Download Acceptable Premises: An Epistemic Approach to an Informal by James B. Freeman PDF

By James B. Freeman

While, if ever, is one justified in accepting the premises of an issue? what's the right criterion of premise acceptability? supplying a accomplished thought of premise acceptability, this booklet solutions those questions from an epistemological technique that the writer calls "common experience foundationalism". His paintings can be of curiosity to experts in casual common sense, serious pondering and argumentation concept in addition to to a broader diversity of philosophers and people instructing rhetoric.

Show description

Read Online or Download Acceptable Premises: An Epistemic Approach to an Informal Logic Problem PDF

Similar logic & language books

The Development of Modern Logic

This edited quantity offers a entire historical past of contemporary common sense from the center a while during the finish of the 20th century. as well as a background of symbolic good judgment, the members additionally study advancements within the philosophy of good judgment and philosophical common sense nowa days. The ebook starts with chapters on past due medieval advancements and common sense and philosophy of good judgment from Humanism to Kant.

Revenge of the Liar: New Essays on the Paradox

The Liar paradox increases foundational questions about common sense, language, and fact (and semantic notions in general). an easy Liar sentence like 'This sentence is fake' seems to be either actual and fake whether it is both actual or fake. For if the sentence is correct, then what it says is the case; yet what it says is that it really is fake, for that reason it has to be fake.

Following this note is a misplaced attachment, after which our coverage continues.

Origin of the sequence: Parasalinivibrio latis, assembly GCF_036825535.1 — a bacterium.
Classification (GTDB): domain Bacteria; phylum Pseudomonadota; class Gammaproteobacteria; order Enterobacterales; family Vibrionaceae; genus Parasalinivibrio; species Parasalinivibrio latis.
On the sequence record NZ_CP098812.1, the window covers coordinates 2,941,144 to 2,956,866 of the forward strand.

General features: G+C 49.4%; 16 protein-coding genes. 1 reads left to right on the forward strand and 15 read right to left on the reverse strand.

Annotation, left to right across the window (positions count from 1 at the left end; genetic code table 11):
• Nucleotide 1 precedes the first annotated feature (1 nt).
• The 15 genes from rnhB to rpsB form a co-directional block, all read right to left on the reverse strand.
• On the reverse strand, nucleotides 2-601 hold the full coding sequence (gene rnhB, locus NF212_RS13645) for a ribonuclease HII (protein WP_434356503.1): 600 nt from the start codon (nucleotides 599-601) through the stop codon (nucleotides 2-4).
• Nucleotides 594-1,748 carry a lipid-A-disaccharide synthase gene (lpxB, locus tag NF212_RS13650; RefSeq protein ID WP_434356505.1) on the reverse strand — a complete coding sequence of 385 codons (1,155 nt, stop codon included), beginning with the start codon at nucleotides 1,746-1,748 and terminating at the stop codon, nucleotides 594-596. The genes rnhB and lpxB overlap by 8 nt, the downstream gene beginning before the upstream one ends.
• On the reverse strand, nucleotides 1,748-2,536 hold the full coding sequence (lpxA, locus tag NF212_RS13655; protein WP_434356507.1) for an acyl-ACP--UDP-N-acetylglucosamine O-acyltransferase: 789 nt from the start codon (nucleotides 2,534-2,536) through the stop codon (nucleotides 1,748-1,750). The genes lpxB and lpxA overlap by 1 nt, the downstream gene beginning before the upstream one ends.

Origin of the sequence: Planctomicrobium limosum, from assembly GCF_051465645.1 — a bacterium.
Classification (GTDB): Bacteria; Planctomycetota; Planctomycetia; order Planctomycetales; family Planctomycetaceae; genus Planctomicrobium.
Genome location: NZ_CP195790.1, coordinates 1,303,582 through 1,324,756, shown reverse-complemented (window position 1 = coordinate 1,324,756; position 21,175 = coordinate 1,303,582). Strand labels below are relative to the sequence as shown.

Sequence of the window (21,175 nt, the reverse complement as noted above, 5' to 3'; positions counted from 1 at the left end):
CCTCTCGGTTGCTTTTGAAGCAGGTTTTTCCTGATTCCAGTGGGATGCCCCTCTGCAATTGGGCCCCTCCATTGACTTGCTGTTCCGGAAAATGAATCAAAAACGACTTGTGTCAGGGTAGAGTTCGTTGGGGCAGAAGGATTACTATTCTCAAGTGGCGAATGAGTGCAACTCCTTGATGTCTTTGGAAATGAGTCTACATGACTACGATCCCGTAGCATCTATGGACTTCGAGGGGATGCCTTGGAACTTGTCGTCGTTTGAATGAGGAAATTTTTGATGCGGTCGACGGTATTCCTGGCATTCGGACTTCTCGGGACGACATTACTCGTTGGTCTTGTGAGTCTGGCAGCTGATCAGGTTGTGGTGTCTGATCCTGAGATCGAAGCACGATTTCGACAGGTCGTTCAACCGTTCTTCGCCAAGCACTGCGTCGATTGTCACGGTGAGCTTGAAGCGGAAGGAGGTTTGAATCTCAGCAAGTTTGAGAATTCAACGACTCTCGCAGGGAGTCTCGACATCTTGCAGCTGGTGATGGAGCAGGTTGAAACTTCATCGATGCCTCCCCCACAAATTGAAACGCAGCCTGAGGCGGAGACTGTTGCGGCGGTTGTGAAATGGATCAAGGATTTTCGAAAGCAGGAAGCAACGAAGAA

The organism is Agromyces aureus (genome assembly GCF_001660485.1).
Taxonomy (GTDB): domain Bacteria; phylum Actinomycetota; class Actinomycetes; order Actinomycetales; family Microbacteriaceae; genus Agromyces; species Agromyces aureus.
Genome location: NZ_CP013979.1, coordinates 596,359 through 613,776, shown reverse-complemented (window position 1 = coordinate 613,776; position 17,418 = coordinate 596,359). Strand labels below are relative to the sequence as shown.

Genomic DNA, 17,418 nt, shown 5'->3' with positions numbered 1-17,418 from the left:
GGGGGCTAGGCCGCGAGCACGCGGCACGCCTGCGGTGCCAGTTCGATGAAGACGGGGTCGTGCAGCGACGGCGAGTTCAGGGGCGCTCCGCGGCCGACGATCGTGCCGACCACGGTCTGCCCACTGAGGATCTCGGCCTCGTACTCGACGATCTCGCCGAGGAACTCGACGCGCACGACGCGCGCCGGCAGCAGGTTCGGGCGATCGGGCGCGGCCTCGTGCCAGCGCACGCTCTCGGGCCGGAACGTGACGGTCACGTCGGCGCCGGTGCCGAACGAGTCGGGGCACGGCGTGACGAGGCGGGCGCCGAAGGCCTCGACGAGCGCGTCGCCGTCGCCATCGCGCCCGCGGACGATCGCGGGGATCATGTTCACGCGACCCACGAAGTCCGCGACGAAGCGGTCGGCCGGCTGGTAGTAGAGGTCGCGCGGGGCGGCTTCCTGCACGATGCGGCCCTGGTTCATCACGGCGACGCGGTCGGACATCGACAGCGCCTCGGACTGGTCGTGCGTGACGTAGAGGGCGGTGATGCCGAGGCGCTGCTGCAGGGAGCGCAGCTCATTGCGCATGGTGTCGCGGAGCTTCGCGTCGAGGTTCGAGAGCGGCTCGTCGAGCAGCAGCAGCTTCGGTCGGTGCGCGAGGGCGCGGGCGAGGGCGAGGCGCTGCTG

Extra resources for Acceptable Premises: An Epistemic Approach to an Informal Logic Problem

Example text

Inherent probability is no criterion of acceptability. We may contrast inherent probability with epistemic probability, the probability of a statement relative to all our relevant background Why do We Need a Theory of Acceptability? 17 knowledge. This is “the best estimate of the statement’s truth, based on everything we know” (Nolt 1984, p. 193). Only when we have no evidence whatsoever bearing on a proposition is its epistemic probability the same as its inherent probability. (Compare Nolt 1984, p.

But what does that mean? , given that] its premises are true, and it is not deductively valid” (1986, p. 7). The problem with this definition, which Skyrms would readily admit, is that the key term “improbable” is intuitive and not defined. What do we mean by saying that it is improbable that the conclusion of an argument is false given that its premises are true? The response is that there is “no precise, uncontroversial definition” (Skyrms 1986, p. 20). What inductive probability is remains an outstanding problem of inductive logic (Skyrms 1986, p.

157–8) But there is a false dichotomy here. In delimiting those premises that are properly rationally acceptable, we do not have to choose between those that are merely accepted although not challenged and those which are indubitable – beyond all challenge. It is at least logically possible that there is a third category – premises for which challenge is logically conceivable but that need not be challenged at the current point. And this is not simply a matter of challenger failure to put forward an objection.

Download PDF sample

Rated 4.79 of 5 – based on 42 votes